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Student Writing Project Shines Light on City

The Louisville Story Program ensures that unheard voices and overlooked communities are able to tell their stories.

By Joe Morris on August 20, 2014

Through the Louisville Story Program, eight students at The Academy @ Shawnee became published authors.
Photo courtesy of Kertis Creative
Stories about inner-city kids discovering hidden talents thanks to a dedicated teacher are a Hollywood staple, but often they are far removed from a very gritty reality. So when the Darcy Thompson launched the Louisville Story Program, a few eyebrows raised. Could this guy get a bunch of kids to write about their lives and then put out a book?
Turns out, he could. And they did. Eight students from The Academy @ Shawnee are now published authors. Our Shawnee features a piece from each student about his or her life in the Louisville neighborhoods of Shawnee, Portland, Iroquois and Algonquin.
Working with Thompson and other mentors, including award-winning poet Nikky Finney, the young writers tackled the very adult themes of life in the juvenile justice system, life after severe head trauma, abandonment and death. They also brought joy to the pages, chronicling the adventure of learning to fly an airplane, and how the smallest acts of kindness can send a young life off in an entirely new direction.
Book Shines Light On Unseen Louisville
“The Louisville Story Program is about telling the untold stories, so we are going to partner with people whose voices and stories we don’t normally get to hear,” Thompson says. “I have worked in the field of education for 15 years through the Teach for America program. I care a lot about the massive inequities in education and community life based on socioeconomic lines, so I wanted to address those.”
The program raised funds to begin Our Shawnee with a Kickstarter campaign and other donations, and those ongoing efforts, now combined with book sales, will fund future projects. Each author is being paid $500 for his or her contribution. In May 2014, the group released 2,090 copies of the book, and within 60 days, 1,200 had been sold. In addition, the authors have appeared at local bookstores, sat on panels to discuss their work, and in general, have become ambassadors for the Louisville Story Program.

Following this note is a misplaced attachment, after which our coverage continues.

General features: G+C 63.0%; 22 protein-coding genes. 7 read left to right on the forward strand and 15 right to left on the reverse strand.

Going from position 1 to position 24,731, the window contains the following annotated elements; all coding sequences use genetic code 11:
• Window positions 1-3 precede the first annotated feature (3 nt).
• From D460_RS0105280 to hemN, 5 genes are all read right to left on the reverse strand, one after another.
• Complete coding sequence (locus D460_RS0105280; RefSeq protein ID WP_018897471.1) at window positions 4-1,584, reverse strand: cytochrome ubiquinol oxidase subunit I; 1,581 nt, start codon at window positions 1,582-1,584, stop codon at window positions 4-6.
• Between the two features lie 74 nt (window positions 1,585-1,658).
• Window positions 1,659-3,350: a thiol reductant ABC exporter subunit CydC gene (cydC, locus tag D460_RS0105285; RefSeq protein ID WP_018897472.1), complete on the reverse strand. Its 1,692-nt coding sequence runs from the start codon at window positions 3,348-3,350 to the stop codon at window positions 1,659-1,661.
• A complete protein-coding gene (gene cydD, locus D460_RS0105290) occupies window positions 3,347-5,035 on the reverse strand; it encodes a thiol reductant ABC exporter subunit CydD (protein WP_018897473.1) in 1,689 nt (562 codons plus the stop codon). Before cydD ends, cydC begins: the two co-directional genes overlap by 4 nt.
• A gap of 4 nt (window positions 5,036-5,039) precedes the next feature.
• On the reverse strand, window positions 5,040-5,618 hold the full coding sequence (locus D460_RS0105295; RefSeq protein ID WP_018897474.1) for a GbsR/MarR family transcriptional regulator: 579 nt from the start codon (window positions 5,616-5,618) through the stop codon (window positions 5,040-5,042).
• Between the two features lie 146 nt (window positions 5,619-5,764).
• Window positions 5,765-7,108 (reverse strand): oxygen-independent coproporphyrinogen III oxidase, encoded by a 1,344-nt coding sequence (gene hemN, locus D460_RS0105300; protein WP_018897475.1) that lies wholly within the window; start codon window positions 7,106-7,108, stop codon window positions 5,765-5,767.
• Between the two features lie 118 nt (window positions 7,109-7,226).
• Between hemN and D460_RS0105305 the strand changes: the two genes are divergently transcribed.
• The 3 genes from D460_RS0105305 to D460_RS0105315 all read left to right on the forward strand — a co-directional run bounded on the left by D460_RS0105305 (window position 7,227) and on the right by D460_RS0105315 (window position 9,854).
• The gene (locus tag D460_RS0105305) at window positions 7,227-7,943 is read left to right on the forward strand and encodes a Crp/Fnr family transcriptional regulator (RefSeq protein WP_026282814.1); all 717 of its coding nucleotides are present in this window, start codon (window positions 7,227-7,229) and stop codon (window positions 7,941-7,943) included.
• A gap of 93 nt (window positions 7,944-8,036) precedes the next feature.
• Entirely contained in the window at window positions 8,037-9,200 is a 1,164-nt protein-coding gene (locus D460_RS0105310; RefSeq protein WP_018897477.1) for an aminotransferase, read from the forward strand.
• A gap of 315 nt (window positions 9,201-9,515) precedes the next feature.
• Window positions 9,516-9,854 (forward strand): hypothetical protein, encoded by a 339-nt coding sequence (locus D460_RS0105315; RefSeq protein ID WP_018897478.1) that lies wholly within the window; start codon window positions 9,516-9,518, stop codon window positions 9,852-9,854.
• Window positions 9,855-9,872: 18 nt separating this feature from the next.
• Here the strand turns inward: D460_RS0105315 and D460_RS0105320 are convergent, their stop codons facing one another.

Louisville Story Program Takes Bold Look at Inner-city Life
That level of interest bodes well for future efforts, which will include a volume on the Dirt Bowl, a basketball tournament that has been held in Shawnee Park for more than 40 years. The whole goal, Thompson says, is to showcase all the little communities, especially the underserved and unsung ones, which make up the larger tapestry of Louisville.
“These stories have very deep meaning and are incredible examples of regular citizens doing something wonderful in a community that often is only associated with negative things like crime and poverty,” he says. “They want to tell that story.”
The next group of authors will be somewhat older, ranging in age from 32 to 70, but the inaugural set will remain with Thompson for quite some time.
“Here came this stranger who said he wanted to publish a book but gave them nothing to see,” he recalls. “They have had a lot of broken promises in their lives. But they agreed, and they did workshops every week, even during the summer, to get this book written. They wrote about some very tough things, and they were amazing. They’ve done a lot of living for kids who are only 18 years old.”

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